So what can Australian companies do to better position their brand for the local 1.4 million Chinese-Australian consumer market and from there to 1.4 billion Chinese? Firstly, don’t overlook your marketing fundamentals: perform your Chinese consumer research. Or, if you cannot perform your own research, then engage a Chinese marketing agency like CHIN to leverage its Chinese marketing insights. Secondly, understand that even though Chinese-Australians can speak and read English, their preferred language is always Chinese. Today Mandarin (Chinese) is the second-most spoken language in Australia. So ensure you have your marketing collateral in Chinese. A great starting point is having your website translated to Chinese, or at least a landing page. These two form the basics for building your Chinese marketing strategy: understand your Chinese consumer, and have a Chinese website. From then, you can work with your Chinese marketing agency to segment your local Chinese consumer and focus on determining your brand’s selling point compared to your competitors. If your competitors are not actively marketing to Chinese consumers, you are already one step ahead. And if they are, what sets your brand apart based on your consumer insights? Is it the quality, that it is Australian, or that your product is great value for money?
Choosing your Chinese Channels is Easy
Once you know your audience and selling points, you can determine which method, reach, or engagement will drive your Chinese marketing strategy. And with these parameters set, selecting the Chinese marketing channels to run your campaigns is easy. There are numerous options, WeChat, RED (小红书, pronounced Xiao Hong Shu), Yeeyi, Tmall, influencer marketing and others. If budget allows, you can run a multichannel strategy, with some focusing on brand awareness, others on engagement and the most important one, conversion of sales. Increasingly brands are turning to Key Opinion Consumers to help with conversions of sales due to their focus on proof of quality and the ability to send products to their followers. Also, influencer marketing is a great way to extend your marketing efforts as they find more creative ways to present your product to their audience that maybe you never thought of. Influencer marketing should not be overlooked, with 49% of Chinese consumers saying they depend on influencer recommendations (Rakuten Advertising). And 23% of Chinese consumers say that influencers give them a more favourable impression of brands (WARC). The proof is in the pudding, as here at CHIN, we have used these methods to sell out concerts for the Melbourne Symphony Orchestra, time and time again.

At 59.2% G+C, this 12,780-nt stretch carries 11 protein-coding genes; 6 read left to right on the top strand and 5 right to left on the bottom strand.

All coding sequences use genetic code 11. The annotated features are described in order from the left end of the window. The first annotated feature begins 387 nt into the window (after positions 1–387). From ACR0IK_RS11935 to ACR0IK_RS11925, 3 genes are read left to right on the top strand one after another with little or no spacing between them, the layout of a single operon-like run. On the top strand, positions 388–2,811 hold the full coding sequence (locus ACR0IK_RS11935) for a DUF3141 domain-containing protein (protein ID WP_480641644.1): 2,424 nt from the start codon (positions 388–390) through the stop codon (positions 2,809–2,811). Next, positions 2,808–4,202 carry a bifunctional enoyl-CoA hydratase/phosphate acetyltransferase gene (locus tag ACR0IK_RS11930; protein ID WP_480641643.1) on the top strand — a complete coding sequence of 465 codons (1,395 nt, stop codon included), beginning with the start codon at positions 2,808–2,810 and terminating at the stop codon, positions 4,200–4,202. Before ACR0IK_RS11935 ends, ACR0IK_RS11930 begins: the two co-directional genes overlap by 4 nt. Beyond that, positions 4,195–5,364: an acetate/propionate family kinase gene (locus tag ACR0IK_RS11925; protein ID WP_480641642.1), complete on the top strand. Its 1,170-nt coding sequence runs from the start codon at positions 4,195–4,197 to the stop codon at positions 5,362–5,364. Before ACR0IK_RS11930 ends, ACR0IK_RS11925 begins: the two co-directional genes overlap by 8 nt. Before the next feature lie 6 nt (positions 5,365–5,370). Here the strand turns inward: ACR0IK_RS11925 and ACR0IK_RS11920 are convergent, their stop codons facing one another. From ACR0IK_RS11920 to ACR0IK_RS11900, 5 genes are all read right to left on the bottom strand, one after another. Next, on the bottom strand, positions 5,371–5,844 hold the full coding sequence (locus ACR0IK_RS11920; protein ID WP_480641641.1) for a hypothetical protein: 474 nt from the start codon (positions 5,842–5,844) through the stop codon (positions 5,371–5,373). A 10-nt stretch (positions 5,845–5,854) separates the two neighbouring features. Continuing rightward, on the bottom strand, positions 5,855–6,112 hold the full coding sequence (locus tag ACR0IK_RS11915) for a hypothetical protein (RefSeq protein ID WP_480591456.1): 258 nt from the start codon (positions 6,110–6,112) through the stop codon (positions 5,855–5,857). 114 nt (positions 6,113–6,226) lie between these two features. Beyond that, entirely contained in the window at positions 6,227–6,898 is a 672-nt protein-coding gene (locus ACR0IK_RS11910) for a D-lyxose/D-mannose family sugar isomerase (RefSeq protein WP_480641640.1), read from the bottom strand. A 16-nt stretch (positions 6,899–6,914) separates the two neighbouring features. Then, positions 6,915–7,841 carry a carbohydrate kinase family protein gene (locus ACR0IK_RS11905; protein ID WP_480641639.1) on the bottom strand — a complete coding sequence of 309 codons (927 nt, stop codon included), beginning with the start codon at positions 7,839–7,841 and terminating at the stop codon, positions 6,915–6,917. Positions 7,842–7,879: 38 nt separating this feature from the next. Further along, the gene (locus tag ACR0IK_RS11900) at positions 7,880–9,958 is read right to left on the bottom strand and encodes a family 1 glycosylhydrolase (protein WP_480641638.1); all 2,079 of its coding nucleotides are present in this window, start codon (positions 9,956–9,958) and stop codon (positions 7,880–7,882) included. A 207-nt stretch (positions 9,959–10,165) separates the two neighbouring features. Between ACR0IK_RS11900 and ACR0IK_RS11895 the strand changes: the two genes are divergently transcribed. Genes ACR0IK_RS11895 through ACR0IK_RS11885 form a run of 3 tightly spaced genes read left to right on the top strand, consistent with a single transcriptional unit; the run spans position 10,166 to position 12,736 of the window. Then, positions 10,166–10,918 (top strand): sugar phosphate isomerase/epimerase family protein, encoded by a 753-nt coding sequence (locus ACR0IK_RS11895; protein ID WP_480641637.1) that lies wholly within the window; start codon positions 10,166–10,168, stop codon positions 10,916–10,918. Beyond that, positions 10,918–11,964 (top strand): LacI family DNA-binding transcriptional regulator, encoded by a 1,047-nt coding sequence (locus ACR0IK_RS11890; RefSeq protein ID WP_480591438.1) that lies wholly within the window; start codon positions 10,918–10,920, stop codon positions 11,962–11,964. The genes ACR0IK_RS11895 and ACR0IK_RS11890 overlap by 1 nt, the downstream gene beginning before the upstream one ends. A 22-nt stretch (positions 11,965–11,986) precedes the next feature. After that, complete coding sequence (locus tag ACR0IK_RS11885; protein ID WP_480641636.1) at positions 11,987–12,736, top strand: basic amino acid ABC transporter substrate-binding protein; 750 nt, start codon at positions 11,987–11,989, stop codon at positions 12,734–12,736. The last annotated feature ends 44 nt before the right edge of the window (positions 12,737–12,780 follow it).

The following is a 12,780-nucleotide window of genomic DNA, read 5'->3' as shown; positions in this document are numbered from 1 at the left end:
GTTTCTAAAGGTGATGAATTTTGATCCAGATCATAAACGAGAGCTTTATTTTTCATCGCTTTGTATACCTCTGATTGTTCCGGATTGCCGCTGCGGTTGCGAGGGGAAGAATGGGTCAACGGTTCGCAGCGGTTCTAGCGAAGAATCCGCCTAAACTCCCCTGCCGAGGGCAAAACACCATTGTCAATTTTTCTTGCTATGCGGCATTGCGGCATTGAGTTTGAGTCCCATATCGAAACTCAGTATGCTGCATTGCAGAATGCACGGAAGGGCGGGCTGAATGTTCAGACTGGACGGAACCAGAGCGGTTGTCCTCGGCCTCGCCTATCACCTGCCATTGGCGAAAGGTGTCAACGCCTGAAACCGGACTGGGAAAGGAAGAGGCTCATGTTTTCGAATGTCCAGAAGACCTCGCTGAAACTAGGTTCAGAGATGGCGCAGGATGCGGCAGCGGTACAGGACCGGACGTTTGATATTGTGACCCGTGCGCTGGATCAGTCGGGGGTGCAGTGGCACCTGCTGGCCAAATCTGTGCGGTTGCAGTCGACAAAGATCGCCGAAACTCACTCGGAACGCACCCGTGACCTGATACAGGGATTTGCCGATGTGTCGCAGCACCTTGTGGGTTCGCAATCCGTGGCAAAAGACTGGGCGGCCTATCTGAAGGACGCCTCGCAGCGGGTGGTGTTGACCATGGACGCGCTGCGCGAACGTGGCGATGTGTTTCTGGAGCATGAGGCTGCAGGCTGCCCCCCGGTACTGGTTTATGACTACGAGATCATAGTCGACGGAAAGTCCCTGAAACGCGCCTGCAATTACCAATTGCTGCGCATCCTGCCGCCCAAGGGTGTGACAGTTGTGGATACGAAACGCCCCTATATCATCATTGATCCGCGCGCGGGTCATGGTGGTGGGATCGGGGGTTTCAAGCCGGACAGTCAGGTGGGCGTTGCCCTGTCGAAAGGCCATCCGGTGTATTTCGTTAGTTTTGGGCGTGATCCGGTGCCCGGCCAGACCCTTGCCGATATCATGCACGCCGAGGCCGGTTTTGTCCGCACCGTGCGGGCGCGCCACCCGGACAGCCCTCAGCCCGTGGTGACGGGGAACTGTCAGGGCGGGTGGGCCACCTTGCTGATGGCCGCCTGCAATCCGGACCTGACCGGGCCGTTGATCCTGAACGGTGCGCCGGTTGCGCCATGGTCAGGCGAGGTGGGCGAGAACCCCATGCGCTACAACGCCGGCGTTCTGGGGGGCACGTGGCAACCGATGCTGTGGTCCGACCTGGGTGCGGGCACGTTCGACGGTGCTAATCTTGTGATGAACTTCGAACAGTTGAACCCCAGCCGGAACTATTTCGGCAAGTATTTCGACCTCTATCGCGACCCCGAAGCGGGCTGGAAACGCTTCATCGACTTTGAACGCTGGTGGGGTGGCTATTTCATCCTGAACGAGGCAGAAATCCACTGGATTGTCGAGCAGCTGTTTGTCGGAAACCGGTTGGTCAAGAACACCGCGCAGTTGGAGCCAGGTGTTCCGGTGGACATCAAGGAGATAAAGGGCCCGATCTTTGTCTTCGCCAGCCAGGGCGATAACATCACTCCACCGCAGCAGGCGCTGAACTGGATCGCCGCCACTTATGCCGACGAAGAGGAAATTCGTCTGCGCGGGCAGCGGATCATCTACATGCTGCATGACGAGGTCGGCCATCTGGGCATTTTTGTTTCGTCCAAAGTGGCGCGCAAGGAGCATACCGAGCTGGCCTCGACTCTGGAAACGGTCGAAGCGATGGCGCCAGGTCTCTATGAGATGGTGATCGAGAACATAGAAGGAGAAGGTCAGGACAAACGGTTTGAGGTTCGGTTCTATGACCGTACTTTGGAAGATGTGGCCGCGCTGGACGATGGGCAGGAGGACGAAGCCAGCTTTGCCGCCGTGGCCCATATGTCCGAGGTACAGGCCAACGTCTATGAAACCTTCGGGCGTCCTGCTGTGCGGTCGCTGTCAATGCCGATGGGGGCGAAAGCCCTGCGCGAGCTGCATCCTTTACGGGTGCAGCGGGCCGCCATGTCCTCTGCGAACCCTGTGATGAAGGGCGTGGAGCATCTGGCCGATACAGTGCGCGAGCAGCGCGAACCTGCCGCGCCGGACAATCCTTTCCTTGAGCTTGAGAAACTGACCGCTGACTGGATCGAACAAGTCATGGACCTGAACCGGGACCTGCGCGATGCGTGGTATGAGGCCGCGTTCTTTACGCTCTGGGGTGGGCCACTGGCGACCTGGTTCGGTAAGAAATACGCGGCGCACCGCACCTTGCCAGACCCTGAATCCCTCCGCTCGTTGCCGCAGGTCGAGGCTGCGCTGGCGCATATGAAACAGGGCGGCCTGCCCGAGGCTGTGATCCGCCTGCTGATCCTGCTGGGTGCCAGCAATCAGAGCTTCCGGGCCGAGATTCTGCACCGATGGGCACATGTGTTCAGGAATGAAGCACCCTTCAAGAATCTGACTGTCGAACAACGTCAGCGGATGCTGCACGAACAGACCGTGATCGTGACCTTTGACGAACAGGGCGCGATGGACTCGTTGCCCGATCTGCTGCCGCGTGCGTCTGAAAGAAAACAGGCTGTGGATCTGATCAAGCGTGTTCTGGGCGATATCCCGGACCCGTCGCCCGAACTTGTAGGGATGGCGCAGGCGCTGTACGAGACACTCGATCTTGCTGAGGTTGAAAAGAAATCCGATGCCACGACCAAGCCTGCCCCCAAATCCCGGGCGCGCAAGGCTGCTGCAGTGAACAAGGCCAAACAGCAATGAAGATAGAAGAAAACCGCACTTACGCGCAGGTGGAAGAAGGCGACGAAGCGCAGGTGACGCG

Your Great Insurance Policy
The great thing about having 1.4 million Chinese Australians is that they are your first step towards the greater Chinese market. It is the perfect testing ground to determine the performance of your Chinese marketing strategy. And once you have a working formula, be confident in taking your brand to mainland China. Your likelihood of success is greater all because of your experiences locally and your understanding of Chinese consumers. Lastly, the best way to avoid disaster – your insurance from the above examples, is to engage a trusted Chinese marketing agency, preferably one that has been around for 30-plus years, like CHIN.